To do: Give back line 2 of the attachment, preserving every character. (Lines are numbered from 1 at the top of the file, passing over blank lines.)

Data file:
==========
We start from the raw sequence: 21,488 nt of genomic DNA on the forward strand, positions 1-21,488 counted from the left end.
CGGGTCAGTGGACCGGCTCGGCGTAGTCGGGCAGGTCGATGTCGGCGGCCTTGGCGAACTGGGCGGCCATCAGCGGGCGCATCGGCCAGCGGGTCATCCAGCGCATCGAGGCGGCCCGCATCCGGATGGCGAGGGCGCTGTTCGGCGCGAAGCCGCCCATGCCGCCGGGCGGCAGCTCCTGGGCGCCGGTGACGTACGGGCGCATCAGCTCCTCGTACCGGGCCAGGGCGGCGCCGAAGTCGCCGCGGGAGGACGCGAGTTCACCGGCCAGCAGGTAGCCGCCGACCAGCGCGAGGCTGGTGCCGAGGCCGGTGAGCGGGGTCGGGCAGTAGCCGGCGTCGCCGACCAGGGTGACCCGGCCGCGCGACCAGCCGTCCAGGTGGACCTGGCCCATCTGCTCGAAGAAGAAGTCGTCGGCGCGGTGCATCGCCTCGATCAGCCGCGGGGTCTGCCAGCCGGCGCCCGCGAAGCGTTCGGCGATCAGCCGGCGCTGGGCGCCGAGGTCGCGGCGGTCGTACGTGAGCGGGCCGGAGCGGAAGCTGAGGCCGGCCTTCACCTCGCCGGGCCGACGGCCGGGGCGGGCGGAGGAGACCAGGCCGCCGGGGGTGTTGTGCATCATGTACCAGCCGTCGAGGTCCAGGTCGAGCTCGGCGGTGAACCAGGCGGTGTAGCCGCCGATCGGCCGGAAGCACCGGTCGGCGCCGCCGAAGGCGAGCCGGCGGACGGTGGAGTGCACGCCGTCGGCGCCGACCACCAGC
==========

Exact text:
CGGGTCAGTGGACCGGCTCGGCGTAGTCGGGCAGGTCGATGTCGGCGGCCTTGGCGAACTGGGCGGCCATCAGCGGGCGCATCGGCCAGCGGGTCATCCAGCGCATCGAGGCGGCCCGCATCCGGATGGCGAGGGCGCTGTTCGGCGCGAAGCCGCCCATGCCGCCGGGCGGCAGCTCCTGGGCGCCGGTGACGTACGGGCGCATCAGCTCCTCGTACCGGGCCAGGGCGGCGCCGAAGTCGCCGCGGGAGGACGCGAGTTCACCGGCCAGCAGGTAGCCGCCGACCAGCGCGAGGCTGGTGCCGAGGCCGGTGAGCGGGGTCGGGCAGTAGCCGGCGTCGCCGACCAGGGTGACCCGGCCGCGCGACCAGCCGTCCAGGTGGACCTGGCCCATCTGCTCGAAGAAGAAGTCGTCGGCGCGGTGCATCGCCTCGATCAGCCGCGGGGTCTGCCAGCCGGCGCCCGCGAAGCGTTCGGCGATCAGCCGGCGCTGGGCGCCGAGGTCGCGGCGGTCGTACGTGAGCGGGCCGGAGCGGAAGCTGAGGCCGGCCTTCACCTCGCCGGGCCGACGGCCGGGGCGGGCGGAGGAGACCAGGCCGCCGGGGGTGTTGTGCATCATGTACCAGCCGTCGAGGTCCAGGTCGAGCTCGGCGGTGAACCAGGCGGTGTAGCCGCCGATCGGCCGGAAGCACCGGTCGGCGCCGCCGAAGGCGAGCCGGCGGACGGTGGAGTGCACGCCGTCGGCGCCGACCACCAGC